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This article was originally published in issue #48
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On behalf of everyone at Guitar Interactive our Editor, Gary Cooper, offers this tribute to the genius of Chuck Berry, who died this month.
We may never settle the argument about who invented Rock and Roll but there can be no question about the inventor of Rock and Roll guitar. It was Chuck Berry. That doesn't in any way diminish the huge achievements of Scotty Moore, James Burton, Cliff Gallup and the many others who fashioned what Alan Freed dubbed 'Rock and Roll' but it was Chuck Berry who made the guitar pre-eminent in the new music. It needn't have turned out that way. His two great contemporaries in early Rock, Little Richard and Jerry Lee Lewis, were pianists but it was Chuck's way of making the guitar bark out juke boxes and excite his listeners that was the inspiration for a generation of musicians and which is still as identifiable today as it was when the Rolling Stones released their first single, a Chuck Berry song (Come On), in 1963, and the Beatles opened their second album with Roll Over Beethoven a year later.
So, hands up any GI reader who hasn't played a Chuck Berry lick. It's a rite of passage for every Rock guitarist who, even if you end up on the outer shores of modern guitar, playing an eight string instrument in a way that would raise even one of Robert Fripp's eyebrows, when your band is called back for your third encore and you've run out of material (or you just want to jam) when someone shouts 'Let's do Johnny B. Goode!' everyone in the band can and does.
What went into Berry's style was a mix of the influences that flowed into Rock and Roll generally - a bit of Country, a bit of Jazz, a bit of Blues and a fair bit more big band Swing than many realise. But what made him different was that Chuck put the guitar up front and in a way that was unique to him, opening his songs with licks, developing phrasing and a style that, while it wasn't difficult to approach fairly closely, wasn't as straightforward as it looked (as Keith Richards famously found out when Berry decided to take him to task over the correct way to play Carol in the tribute movie Hail Hail Rock 'N Roll). But exact accuracy aside, most of us can manage 'a Chuck Berry' and so it became, a bit like medieval Latin to scholars, a lingua franca that most guitarists can use so that they can play with other musicians even when they don't share a single word in a common spoken language.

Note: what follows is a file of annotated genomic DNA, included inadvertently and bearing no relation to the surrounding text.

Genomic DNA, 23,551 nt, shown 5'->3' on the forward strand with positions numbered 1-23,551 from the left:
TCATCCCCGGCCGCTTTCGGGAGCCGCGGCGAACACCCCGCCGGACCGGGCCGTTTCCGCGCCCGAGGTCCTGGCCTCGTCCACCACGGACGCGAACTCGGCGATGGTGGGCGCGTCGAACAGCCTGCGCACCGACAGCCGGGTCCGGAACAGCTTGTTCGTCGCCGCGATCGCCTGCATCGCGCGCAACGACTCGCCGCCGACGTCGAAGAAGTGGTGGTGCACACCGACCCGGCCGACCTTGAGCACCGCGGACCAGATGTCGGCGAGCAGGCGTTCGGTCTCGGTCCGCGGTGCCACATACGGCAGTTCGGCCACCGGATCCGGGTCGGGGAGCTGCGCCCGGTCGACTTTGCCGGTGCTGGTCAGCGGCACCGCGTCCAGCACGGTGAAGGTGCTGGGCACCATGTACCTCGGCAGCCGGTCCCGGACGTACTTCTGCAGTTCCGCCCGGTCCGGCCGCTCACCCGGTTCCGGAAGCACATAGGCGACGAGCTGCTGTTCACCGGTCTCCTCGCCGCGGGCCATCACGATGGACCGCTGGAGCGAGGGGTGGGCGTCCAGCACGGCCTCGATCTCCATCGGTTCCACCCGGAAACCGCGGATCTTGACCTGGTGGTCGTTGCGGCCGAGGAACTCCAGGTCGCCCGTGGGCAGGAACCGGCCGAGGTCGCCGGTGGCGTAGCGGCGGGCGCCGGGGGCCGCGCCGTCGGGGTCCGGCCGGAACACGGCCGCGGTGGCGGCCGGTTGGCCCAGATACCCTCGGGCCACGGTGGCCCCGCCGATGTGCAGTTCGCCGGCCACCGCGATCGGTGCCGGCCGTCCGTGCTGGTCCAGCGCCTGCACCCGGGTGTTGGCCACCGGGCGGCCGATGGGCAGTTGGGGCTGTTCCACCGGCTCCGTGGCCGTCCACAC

And, of course, let's not forget those prolific songwriting skills. Chuck sang about things that young men wanted to hear about (mostly girls and cars) in a way that made his sly storytelling compelling.
If getting the licks right can be tricky, getting the sound can be hard, too. In his immediate tribute to Berry, published on the night the sad news broke, Brian May commented on how hard Berry hit the top strings and how that sound was the 'bell' that Johnny B. Goode was ringing in the song. As usual, Dr May is right. He is also right when he goes on to explain just how much impact Chuck Berry's music had when it first appeared, in the mid-1950s. Unless you were there at the time, it is simply impossible to convey the way Berry's playing leaped out of a radio speaker that had previously never had to strain to reproduce anything more dynamic than Perry Como or Johnny Ray. Hearing Chuck was a revolutionary experience, not really equalled until Jimi Hendrix came along in the 1960s. It was even more so in Britain, which had its airwaves very tightly controlled by the BBC. You hardly ever heard Chuck Berry on the radio - but when you did, you knew the world was about to change. It may have been this suppression that made Berry an even greater influence on British bands of the early 1960s than on their American counterparts. In the UK he was underground. In the States he was on the Johnny Carson show.
His influence on playing might have been profound but on guitars and amps, it was less so. When he started out he was often seen playing a Gretsch - a 6120 or a White Falcon, but he went on to become most closely associated with Gibson, the ES-335 and 355s being his main weapons. He played others too: an ES-350T, a BB King 'Lucille', a Les Paul, a Flying V and (which may come a surprise) even a Stratocaster on rare occasions. His amplifiers though were always the same: unadorned Fender Dual Showmans and if he couldn't get a Dual Showman, then it would be another all tube Fender.
Not everyone will agree with me on this but I have never been 100 per cent convinced by the sound you get playing Chuck Berry's music on a solid bodied guitar, I think he chose semi-solids for a reason. So stick to, at least, an Epiphone clone and a clean/warm amp. No effects pedals required!
And if you really want to ring that bell, here is a free lesson and backing track from Licklibrary's Learn To Play Chuck Berry DVD from sometime GI columnist, Steve Trovato, with our compliments!
And finally, thank you, Chuck. You gave the world a priceless gift.